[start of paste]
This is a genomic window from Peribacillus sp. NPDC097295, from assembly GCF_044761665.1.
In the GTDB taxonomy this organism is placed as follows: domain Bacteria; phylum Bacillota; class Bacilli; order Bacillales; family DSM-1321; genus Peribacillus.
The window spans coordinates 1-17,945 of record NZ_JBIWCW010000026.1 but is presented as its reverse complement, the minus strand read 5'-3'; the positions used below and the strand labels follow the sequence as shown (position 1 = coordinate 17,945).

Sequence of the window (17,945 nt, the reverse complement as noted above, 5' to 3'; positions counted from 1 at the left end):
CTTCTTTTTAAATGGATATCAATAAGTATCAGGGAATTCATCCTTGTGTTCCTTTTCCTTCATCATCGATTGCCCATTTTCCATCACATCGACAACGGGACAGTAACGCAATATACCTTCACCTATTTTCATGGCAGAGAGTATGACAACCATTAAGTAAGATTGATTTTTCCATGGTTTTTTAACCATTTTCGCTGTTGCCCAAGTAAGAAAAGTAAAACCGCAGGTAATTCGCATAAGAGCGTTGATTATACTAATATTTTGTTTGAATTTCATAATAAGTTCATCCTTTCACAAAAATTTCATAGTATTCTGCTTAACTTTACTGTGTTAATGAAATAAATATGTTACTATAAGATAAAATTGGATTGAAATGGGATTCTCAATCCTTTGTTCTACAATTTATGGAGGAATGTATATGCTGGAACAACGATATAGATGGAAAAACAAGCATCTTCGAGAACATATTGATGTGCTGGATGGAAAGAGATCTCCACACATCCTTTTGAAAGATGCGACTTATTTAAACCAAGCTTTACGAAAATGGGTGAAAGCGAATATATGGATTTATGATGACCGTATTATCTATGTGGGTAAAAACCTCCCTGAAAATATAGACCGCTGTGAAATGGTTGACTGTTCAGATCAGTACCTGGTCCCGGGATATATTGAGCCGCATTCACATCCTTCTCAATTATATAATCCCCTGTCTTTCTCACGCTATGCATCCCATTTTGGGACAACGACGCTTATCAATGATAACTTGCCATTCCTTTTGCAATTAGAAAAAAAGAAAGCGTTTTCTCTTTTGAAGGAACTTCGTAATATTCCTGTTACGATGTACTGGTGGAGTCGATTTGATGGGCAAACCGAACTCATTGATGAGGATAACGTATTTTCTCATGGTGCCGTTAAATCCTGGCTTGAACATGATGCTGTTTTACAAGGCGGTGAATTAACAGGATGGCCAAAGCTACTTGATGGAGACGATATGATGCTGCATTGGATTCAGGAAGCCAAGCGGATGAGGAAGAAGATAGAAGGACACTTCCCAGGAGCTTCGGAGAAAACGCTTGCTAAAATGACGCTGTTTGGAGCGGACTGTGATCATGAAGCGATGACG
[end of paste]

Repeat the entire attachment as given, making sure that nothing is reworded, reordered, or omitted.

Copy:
This is a genomic window from Peribacillus sp. NPDC097295, from assembly GCF_044761665.1.
In the GTDB taxonomy this organism is placed as follows: domain Bacteria; phylum Bacillota; class Bacilli; order Bacillales; family DSM-1321; genus Peribacillus.
The window spans coordinates 1-17,945 of record NZ_JBIWCW010000026.1 but is presented as its reverse complement, the minus strand read 5'-3'; the positions used below and the strand labels follow the sequence as shown (position 1 = coordinate 17,945).

Sequence of the window (17,945 nt, the reverse complement as noted above, 5' to 3'; positions counted from 1 at the left end):
CTTCTTTTTAAATGGATATCAATAAGTATCAGGGAATTCATCCTTGTGTTCCTTTTCCTTCATCATCGATTGCCCATTTTCCATCACATCGACAACGGGACAGTAACGCAATATACCTTCACCTATTTTCATGGCAGAGAGTATGACAACCATTAAGTAAGATTGATTTTTCCATGGTTTTTTAACCATTTTCGCTGTTGCCCAAGTAAGAAAAGTAAAACCGCAGGTAATTCGCATAAGAGCGTTGATTATACTAATATTTTGTTTGAATTTCATAATAAGTTCATCCTTTCACAAAAATTTCATAGTATTCTGCTTAACTTTACTGTGTTAATGAAATAAATATGTTACTATAAGATAAAATTGGATTGAAATGGGATTCTCAATCCTTTGTTCTACAATTTATGGAGGAATGTATATGCTGGAACAACGATATAGATGGAAAAACAAGCATCTTCGAGAACATATTGATGTGCTGGATGGAAAGAGATCTCCACACATCCTTTTGAAAGATGCGACTTATTTAAACCAAGCTTTACGAAAATGGGTGAAAGCGAATATATGGATTTATGATGACCGTATTATCTATGTGGGTAAAAACCTCCCTGAAAATATAGACCGCTGTGAAATGGTTGACTGTTCAGATCAGTACCTGGTCCCGGGATATATTGAGCCGCATTCACATCCTTCTCAATTATATAATCCCCTGTCTTTCTCACGCTATGCATCCCATTTTGGGACAACGACGCTTATCAATGATAACTTGCCATTCCTTTTGCAATTAGAAAAAAAGAAAGCGTTTTCTCTTTTGAAGGAACTTCGTAATATTCCTGTTACGATGTACTGGTGGAGTCGATTTGATGGGCAAACCGAACTCATTGATGAGGATAACGTATTTTCTCATGGTGCCGTTAAATCCTGGCTTGAACATGATGCTGTTTTACAAGGCGGTGAATTAACAGGATGGCCAAAGCTACTTGATGGAGACGATATGATGCTGCATTGGATTCAGGAAGCCAAGCGGATGAGGAAGAAGATAGAAGGACACTTCCCAGGAGCTTCGGAGAAAACGCTTGCTAAAATGACGCTGTTTGGAGCGGACTGTGATCATGAAGCGATGACG